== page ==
My computer got fixed! I got my files back! Now I can finish this off!
...is what I thought a month ago.
This is the last major part of colouring - adding brighter areas to reflective surfaces. Anything that isn't completely matt reflects light to some extent - depending on your style, this might be represented as anything from white spots through to full gradient lighting with correct colour reflection, but things will look better if you add some lighting in the right places.
I usually only do a single subtle layer. Splodge down some white, and erase to make gradient edges as appropriate. Then, adjust the opacity of the layer as you see fit - this is around 20%. Since the core of the white areas was originally opaque, this gives you nice even intensity across all the areas on the layer.
If you want to vary the intensity, you can either use multiple layers, or if you're feeling lazy, apply a large low-opacity eraser to the whole area you want to fade, to maintain your even intensity.
The reflective areas will have a 'bright' spot at the center - you can represent these as small full-intensity white spots at the core of the highlight areas. This is kind of exaggerated - Miku's suit appears to be made of rubber, and CG skin always seems to be highly polished for some reason, but it looks nice and that's what counts, right?.
Even if you skip the previous step, doing the high-intensity spots tends to work well.
For hair, I normally do a simple pointed stripe (as seen here) but since I'm doing a tutorial, I went and looked up how to do fancy zigzag highlights that you see so often. Should I be explaining something I only just discovered?...
Basically, you splodge down a reasonably thick line in the shape you want the highligh to follow, then use a high-opacity smudge to smear it into a spike. It tends to come out a bit transparent, but you can just clone and merge the layer or whatever to make the core opaque. It also needs some deft touches to make it clean and consistent, but its quick and easy to apply.
So, here's Miku with the aforementioned highlight applied. Again, the most intense areas are those facing the camera, so I partially erased the parts that would be at an angle.
It looks a bit odd with just a white highlight, so I applied two more steps.
The first was to group a green layer to it, to tint it slightly green (white is white, but the edges blend into green nicely).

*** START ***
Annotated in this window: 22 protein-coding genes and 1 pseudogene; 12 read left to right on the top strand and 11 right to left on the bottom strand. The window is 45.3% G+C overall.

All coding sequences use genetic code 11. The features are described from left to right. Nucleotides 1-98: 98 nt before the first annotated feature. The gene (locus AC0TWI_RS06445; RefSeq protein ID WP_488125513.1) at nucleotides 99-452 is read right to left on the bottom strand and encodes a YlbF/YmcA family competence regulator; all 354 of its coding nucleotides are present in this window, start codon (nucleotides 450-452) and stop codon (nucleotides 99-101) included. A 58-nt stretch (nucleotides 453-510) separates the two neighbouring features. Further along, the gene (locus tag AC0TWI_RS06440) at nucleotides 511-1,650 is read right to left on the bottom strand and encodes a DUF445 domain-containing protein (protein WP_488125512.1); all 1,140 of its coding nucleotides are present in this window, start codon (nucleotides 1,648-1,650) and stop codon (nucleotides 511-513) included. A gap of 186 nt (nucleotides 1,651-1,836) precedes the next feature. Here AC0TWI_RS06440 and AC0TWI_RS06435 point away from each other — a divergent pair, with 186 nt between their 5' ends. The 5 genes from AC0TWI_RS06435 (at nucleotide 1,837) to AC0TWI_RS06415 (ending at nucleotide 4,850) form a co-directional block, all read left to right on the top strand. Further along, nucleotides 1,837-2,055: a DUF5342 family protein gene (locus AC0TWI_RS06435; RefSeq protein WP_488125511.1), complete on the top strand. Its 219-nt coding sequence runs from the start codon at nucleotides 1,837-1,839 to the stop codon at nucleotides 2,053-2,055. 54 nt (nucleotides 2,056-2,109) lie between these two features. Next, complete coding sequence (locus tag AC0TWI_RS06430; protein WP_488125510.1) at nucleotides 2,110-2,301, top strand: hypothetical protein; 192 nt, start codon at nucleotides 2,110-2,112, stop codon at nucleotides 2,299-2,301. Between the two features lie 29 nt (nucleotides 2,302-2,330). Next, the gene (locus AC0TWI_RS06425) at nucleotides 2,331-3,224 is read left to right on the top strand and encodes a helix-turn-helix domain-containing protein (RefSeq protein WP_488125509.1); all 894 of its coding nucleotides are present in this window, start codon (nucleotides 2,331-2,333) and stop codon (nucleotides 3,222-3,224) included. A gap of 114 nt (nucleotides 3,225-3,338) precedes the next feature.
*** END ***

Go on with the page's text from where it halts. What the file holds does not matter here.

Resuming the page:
The second was to splodge on some white behind it, apply a gaussian blur, and set the layer to 'colour burn'.
There's a strange effect you can get - if you make a layer folder (the folder icon) and set the folder to 'colour burn', the effect on contained layers is much more intense than you can get by setting it on the layers directly. It looks like Komatsu Eeji's stuff, although I haven't worked out how to use it that well...
A couple more things to finish.
The glow on her lights was just done by a copy, gaussian blur, colour dodge (or overlay? I forget).
Also, I added a slight blush. This was just done by taking her skin colour, adding lots of red, covering her face with it, then erasing down to highlight the cheeks and reducing the opacity of the layer. This lets you represent areas of skin that are normally darker than average - cheeks are an obvious use, some artists apply it to elbows and shoulders, or you could take it to an extreme and produce fairly realistic-looking skin like Masamune Shirow. I wanted to look at it a bit more, but I don't think it turns out well on Miku here, so I might revisit it.
Thats pretty much it for Miku... I don't think she came out spectacularly as a piece, but I think she works as a tutorial. I think I've covered the major technical stuff I do when drawing, but like I said at the start, don't take this as a list of 'stuff to do when drawing' - play with the steps I've suggested yourself, and also think about them when trying to work out how your favourite artist did a particular effect. It'll be more effective than just aping my stuff :p
And so, back to proper artings for me!